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March 12, 2009

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Fall victim lucky to escape with life

Two construction companies have been fined more than £100,000 after a worker fell through an unmarked hole in a roof.

The victim, 57-year-old Tony Scott, is still off work, having suffered extensive injuries in the incident, which occurred on 11 September 2006.

The self-employed roofer was working for sub-contractor, Durable Contracts Ltd, on a project to build a new laboratory block and gatehouse for the pharmaceutical manufacturer, Eli Lilly, at Windlesham, Surrey. Mr Scott and three other workers climbed up on the flat roof of the gatehouse and proceeded to clear a number of boards.

The last board they moved was being used to cover a hole where a rooflight was to be installed. Unaware that there was a hole under the board, which had no marking to indicate this fact, Mr Scott lifted up the board and stepped forward, falling three metres through the gap.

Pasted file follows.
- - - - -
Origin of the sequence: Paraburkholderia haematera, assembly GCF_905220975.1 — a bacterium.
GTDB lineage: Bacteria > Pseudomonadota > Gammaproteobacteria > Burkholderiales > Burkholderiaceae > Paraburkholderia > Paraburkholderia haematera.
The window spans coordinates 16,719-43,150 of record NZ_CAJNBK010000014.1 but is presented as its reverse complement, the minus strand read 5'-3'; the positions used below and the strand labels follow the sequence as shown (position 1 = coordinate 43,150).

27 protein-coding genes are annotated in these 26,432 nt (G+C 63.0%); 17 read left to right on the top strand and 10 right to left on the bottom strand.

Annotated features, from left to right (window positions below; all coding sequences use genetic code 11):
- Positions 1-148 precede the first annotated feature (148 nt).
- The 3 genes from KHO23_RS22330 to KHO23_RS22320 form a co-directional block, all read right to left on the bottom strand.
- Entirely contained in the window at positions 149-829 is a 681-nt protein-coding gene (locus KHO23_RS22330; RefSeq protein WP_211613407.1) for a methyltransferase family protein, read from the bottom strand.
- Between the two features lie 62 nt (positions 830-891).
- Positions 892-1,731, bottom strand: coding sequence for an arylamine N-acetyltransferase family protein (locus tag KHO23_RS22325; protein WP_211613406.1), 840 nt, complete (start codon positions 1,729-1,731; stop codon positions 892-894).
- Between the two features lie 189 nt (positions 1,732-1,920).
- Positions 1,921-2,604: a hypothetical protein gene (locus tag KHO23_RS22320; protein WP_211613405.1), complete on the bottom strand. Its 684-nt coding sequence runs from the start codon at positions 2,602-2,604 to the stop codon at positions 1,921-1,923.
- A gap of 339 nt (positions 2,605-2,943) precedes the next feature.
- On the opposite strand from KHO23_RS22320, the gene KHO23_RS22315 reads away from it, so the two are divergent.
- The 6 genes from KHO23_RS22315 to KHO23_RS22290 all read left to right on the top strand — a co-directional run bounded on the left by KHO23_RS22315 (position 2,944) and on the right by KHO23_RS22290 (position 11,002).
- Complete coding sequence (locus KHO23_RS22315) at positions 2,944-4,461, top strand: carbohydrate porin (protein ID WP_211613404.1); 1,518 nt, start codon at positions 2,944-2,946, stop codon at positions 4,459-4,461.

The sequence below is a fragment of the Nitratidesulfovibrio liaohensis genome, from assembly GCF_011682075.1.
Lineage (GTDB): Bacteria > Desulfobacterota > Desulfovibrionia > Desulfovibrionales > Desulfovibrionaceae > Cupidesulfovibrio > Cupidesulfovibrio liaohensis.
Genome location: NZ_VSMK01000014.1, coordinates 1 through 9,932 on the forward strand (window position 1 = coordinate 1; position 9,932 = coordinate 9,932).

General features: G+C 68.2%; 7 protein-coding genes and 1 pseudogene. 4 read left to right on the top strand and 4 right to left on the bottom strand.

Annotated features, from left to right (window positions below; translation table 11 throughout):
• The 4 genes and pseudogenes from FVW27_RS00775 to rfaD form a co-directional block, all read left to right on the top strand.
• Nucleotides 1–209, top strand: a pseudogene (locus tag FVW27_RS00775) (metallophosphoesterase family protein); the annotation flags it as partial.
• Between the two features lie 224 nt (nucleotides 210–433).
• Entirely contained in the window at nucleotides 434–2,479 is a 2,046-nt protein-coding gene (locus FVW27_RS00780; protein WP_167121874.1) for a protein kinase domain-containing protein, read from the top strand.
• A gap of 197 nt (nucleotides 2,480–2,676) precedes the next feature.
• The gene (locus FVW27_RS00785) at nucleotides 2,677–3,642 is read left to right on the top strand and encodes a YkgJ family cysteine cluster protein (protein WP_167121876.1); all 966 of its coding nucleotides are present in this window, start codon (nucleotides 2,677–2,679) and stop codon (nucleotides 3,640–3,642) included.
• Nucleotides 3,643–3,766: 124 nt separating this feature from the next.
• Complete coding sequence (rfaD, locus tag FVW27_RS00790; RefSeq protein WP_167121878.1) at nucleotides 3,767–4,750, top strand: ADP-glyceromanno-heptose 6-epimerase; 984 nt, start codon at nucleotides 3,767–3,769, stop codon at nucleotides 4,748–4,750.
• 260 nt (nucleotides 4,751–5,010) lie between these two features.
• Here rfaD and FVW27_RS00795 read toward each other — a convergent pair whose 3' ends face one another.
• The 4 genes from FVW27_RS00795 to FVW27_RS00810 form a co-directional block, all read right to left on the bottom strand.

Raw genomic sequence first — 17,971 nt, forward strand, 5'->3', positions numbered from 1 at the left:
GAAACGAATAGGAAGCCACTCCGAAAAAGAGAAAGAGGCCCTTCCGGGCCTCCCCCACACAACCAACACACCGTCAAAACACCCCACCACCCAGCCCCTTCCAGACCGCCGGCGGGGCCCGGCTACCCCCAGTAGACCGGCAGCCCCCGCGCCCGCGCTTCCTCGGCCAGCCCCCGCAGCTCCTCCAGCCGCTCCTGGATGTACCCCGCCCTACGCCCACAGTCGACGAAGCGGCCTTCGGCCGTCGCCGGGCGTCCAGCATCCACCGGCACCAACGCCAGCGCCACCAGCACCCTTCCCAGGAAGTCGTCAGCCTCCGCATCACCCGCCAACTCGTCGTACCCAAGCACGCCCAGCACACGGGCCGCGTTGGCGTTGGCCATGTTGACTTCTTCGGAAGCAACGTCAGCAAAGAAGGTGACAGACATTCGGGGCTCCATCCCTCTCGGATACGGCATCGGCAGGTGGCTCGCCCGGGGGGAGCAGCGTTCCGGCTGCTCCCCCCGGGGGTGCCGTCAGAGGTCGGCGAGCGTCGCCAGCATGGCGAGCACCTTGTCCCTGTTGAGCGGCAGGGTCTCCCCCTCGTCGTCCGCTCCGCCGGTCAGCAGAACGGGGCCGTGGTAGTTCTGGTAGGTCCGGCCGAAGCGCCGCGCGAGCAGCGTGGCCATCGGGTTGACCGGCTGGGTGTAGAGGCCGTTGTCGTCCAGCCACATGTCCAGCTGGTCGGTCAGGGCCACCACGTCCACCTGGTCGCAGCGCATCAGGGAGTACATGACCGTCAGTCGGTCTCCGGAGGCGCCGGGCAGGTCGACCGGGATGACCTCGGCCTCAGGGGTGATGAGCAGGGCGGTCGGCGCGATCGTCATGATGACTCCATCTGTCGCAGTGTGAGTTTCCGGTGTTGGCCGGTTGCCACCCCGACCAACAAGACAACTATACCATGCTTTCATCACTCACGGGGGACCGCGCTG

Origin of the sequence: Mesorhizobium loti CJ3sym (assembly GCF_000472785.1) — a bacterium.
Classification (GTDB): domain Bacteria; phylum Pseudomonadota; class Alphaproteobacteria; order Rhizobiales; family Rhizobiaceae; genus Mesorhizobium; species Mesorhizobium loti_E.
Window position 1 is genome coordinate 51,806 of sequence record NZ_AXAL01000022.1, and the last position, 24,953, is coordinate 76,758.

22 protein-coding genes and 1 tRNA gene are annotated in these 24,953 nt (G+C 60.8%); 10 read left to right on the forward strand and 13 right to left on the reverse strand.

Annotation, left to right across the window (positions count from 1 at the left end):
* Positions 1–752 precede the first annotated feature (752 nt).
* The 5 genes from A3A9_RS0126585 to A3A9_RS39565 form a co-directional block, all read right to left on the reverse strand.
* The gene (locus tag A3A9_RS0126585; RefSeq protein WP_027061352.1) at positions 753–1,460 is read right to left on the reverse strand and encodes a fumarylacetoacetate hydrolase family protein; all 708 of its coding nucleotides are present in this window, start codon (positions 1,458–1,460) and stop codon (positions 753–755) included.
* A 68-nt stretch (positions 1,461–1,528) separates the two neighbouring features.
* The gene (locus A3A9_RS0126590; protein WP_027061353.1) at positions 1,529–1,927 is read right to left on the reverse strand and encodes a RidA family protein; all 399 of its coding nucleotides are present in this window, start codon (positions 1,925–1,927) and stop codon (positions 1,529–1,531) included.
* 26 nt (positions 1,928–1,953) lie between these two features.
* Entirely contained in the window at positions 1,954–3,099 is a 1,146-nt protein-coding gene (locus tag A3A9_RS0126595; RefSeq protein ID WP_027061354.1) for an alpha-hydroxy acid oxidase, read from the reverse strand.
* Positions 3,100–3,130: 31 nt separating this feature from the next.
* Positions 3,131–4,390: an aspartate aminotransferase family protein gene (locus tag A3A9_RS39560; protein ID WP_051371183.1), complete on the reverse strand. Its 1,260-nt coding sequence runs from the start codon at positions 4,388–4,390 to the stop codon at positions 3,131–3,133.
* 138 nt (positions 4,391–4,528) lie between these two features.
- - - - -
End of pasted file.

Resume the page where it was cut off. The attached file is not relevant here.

He was taken to St George’s Hospital in Tooting, south London, where he spent two weeks in a coma. He suffered blood clots on his brain, a fractured collarbone, a punctured lung, and tinnitus due to damaged bones in his ear. When he awoke from his coma, he was, at first, unable to move, and endured a long period of time being fed through a tube in his nose.

HSE investigating inspector, Amanda Huff, told SHP: “The key point in this particular incident is the risk assessment. It was about planning and making sure appropriate controls for the work were in place, and making sure they were implemented.”

She stressed that there should have been some form of protection immediately underneath the hole that could not be easily removed, in order that work could be carried out safely around the opening. She also described it as “down to chance alone that this incident did not result in a fatality”.

Appearing at Guildford Crown Court on 5 March, Laing O’Rourke Construction South, the major contractor on the project, admitted a breach of reg. 6(3) of the Work at Height Regulations 2005, for failing to take suitable and sufficient measures to prevent a person falling a distance liable to cause injury. The company said it was very sorry for the incident and has since put in place a system of work to prevent a similar incident, including a ‘hole register’ so that holes can be regularly checked. It was fined £80,000 and ordered to pay £10,000 costs.

Pleading guilty to contravening s3(1) of the MHSWR 1999, by failing to carry out a suitable and sufficient risk assessment for employees working on roofs, Durable Contracts Ltd was fined £25,000 and ordered to pay £10,000 costs. In sentencing the company, the judge took into account the fact that it was struggling financially.

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